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His father was an army officer and his mother a school teacher. ahead of the Iranian Revolution, when the shah was exiled and replaced by the Shia cleric Ayatollah Khomeini.

After a few years the family moved to Canada, where Hadian spent the rest of his childhood. and became a citizen.

Hadian said when he converted to Christianity, he faced persecution and disapproval from his family and culture. But he pressed on and graduated from Puget Sound Christian College with a bachelor’s degree in biblical studies and Christian ministry.

He was married in 2001, and he and his wife Michelle have three sons that they home school. For the past10 years he has been a pastor and heads the Truth in Love Christian Fellowship, launched in Everett in January 2013 as a “free church” that is not incorporated as a charitable organization.

Last fall Hadian moved his family to Chattaroy, saying God had called on him to relocate to Eastern Washington. He holds Sunday night services at the La Belle Vie event center in Greenacres.

“We believe that it is critical to prepare for the difficult days ahead, and equip believers to stand strong through increased persecution,” Hadian said in a blog entry.

After listening to Shahram Hadian speak for over an hour about Islam as a rising menace in America, Alton Howell stepped outside the log built community hall in Sandpoint and quickly called a colleague.

“It scared the living daylights out of me,” the Careywood farmer spoke into his phone.

Howell, a leader in the Idaho Farm Bureau Federation, said in an interview that he worries young people are being “indoctrinated” to Islam and that followers already have a foothold in parts of the Northwest.

“I think that we better pay attention,” he said. “The city of Seattle, that part of Washington, is just shotgun full of Muslims.”

If alarm and fear are the reactions Hadian strives to produce in his audiences, the Spokane area Christian pastor is having some success. And not just with community groups like last month’s Sandpoint meeting hosted by a group of Republican women.

Hadian, a former Muslim who converted to Christianity, also outlined his anti Islam views for a group of conservative legislators in Boise earlier this year, taking the opportunity to voice his concerns about a Senate bill to keep Idaho in compliance with the federal child support program. A House committee tabled that legislation in the waning hours of the legislative session, thrusting the state into national headlines and leading the governor to call lawmakers back into session Monday to deflect a looming crisis in child support payments. Hadian downplayed any influence he had on that debate.

It wasn’t the first time he was invited to school elected officials on what he calls “the fallacy of a peaceful Islam.”

In March 2011 Hadian was the featured speaker at the GOP’s Lincoln Day Dinner and fundraiser at the Coeur d’Alene Resort. In the audience that night were Gov. Sen. Rep. Raul Labrador and Norm Semanko, the state Republican chairman.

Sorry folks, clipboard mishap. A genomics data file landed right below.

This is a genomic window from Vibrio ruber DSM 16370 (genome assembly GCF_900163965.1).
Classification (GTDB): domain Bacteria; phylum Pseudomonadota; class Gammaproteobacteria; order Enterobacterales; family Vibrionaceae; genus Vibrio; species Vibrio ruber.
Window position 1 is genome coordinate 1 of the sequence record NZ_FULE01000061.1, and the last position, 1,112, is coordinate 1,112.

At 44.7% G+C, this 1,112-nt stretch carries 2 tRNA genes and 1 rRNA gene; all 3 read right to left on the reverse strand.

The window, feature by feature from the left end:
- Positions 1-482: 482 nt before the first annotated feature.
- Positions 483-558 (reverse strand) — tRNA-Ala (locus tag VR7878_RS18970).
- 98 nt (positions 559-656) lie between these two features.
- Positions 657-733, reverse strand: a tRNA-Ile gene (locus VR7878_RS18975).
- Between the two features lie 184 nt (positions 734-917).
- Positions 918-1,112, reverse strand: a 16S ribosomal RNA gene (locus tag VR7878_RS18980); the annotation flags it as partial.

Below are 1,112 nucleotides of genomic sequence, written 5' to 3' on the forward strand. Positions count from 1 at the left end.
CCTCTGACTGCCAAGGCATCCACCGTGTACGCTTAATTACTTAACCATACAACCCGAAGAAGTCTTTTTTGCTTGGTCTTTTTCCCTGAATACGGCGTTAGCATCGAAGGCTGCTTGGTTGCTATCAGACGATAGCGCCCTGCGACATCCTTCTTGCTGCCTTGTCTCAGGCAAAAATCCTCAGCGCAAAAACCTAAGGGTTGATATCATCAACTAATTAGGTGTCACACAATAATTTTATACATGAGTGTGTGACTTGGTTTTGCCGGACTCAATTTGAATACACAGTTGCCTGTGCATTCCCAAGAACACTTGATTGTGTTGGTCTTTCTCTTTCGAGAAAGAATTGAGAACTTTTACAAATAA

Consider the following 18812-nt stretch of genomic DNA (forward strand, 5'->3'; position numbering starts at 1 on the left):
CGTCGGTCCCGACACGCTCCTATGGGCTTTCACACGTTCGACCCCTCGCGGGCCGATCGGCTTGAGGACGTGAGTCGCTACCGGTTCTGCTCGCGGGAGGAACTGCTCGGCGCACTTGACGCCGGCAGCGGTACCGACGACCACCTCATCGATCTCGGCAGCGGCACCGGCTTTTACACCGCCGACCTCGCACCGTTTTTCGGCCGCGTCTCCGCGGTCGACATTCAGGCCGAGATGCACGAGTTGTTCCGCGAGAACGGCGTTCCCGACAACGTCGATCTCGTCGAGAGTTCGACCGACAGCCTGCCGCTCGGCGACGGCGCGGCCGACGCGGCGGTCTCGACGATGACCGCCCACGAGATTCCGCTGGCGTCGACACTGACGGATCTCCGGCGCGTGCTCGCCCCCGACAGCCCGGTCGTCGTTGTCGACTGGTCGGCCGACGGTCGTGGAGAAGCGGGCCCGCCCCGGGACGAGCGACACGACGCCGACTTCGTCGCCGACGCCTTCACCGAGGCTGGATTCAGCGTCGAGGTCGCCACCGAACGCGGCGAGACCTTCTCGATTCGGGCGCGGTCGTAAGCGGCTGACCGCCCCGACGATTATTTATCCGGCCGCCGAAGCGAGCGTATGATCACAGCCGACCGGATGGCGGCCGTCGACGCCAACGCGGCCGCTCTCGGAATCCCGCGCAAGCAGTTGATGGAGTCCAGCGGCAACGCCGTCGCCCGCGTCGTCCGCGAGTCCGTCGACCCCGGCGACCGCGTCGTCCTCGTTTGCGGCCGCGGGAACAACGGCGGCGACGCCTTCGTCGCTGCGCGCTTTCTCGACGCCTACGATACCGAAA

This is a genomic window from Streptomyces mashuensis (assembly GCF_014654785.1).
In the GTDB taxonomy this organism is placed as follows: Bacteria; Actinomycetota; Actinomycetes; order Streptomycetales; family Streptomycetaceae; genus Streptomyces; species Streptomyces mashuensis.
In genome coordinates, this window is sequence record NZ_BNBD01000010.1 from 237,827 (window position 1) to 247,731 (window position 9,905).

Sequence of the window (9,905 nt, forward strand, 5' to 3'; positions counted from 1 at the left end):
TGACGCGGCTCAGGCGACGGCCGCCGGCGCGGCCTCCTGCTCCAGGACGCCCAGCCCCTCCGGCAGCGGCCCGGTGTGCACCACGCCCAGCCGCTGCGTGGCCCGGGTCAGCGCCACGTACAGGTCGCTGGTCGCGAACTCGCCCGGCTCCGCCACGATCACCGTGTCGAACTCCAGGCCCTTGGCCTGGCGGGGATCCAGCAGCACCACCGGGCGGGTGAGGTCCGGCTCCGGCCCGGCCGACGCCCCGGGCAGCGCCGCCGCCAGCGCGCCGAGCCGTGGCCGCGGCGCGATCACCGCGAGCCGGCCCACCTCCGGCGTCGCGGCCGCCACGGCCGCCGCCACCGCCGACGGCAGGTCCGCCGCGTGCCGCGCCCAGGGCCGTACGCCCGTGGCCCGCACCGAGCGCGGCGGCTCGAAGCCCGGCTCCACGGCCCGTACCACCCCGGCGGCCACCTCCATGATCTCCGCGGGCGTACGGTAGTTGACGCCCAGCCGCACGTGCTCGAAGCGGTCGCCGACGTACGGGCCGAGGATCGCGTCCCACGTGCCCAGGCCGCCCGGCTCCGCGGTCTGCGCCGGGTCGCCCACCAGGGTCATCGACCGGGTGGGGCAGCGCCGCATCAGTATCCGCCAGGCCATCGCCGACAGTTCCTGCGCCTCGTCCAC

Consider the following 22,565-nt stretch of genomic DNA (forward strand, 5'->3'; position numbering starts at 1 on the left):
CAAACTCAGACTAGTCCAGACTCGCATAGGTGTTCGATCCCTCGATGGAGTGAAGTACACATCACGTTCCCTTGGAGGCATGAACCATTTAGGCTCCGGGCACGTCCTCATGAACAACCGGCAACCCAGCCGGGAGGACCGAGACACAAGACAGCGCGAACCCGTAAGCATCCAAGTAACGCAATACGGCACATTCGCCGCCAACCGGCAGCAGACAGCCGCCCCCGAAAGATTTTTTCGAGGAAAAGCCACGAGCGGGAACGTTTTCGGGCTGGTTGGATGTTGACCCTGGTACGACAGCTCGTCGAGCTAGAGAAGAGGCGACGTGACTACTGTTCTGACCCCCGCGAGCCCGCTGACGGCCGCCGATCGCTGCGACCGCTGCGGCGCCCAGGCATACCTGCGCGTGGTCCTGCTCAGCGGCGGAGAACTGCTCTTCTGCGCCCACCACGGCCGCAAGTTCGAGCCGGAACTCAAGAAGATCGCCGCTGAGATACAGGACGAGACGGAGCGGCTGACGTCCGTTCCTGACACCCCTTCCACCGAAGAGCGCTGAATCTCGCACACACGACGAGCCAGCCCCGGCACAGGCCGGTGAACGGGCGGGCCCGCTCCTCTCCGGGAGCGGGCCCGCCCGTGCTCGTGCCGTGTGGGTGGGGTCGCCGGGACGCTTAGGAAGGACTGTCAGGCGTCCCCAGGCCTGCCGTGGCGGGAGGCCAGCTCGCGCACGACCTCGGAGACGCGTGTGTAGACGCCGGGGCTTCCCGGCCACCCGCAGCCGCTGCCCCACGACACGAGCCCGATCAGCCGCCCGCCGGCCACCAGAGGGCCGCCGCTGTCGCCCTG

Luke Malek was there as well and recalls how troubled he and others were by Hadian’s controversial remarks.

“I was extremely uncomfortable that evening,” said Malek, a Republican state representative from Coeur d’Alene and director of legal affairs and program development at Heritage Health, a nonprofit community health clinic.

He worries how Hadian’s uncompromising characterizations of Islam resonate in North Idaho.

“We don’t have good exposure to this minority religion here, so anything that he says, he’s taken as an expert by those who don’t know any other source,” Malek said. as a young boy, warns audiences that Islam is not just a religion but a totalitarian system governing people’s lives. Americans must not let political correctness and tolerance keep them sidelined while Islam destroys their way of life, he said.

“The hour is too critical for us to be silent,” he said to vigorous applause in Sandpoint.

He cited passages from the Quran as words of warning, and encouraged people to buy DVDs of his speeches $15 apiece with such titles as “Is Obama a Muslim?” and “Islam A Culture of Death.”

But he prefaced his talk by assuring the crowd, “I am not anti Muslim. I have family that are still Muslims. I have a great heart for Muslims because they are in darkness, they need to be rescued out of the darkness.”

Arsalan Bukhari, executive director of the Council on American Islamic Relations in Seattle, said Hadian is adept at passionate lectures that advance fringe ideas and falsehoods, not unlike those who preach anti Semitism.

“If he were to say he’s against African American culture but he likes African American people, people would see right through it,” Bukhari said. “And I think they should see right through when he says he’s anti Islam but he’s not anti Muslim.”

He also said Hadian engages in the sort of inflammatory speech that leads to kids being bullied in schools, adults being taunted at work, vandalism of property and hate crimes.

“It is affecting public opinion, it is mobilizing people to see their fellow Americans who are Muslims or look Muslim as somehow a threat,” Bukhari said.

In Sandpoint, more than 100 people packed into the community hall to listen to Hadian. Afterward, Bob Browning walked outside and said it’s time to take action. “We need to prepare as a country and as a community,” Browning said.
mulberry handbag Muslim pastor stokes fear and controversy in Idaho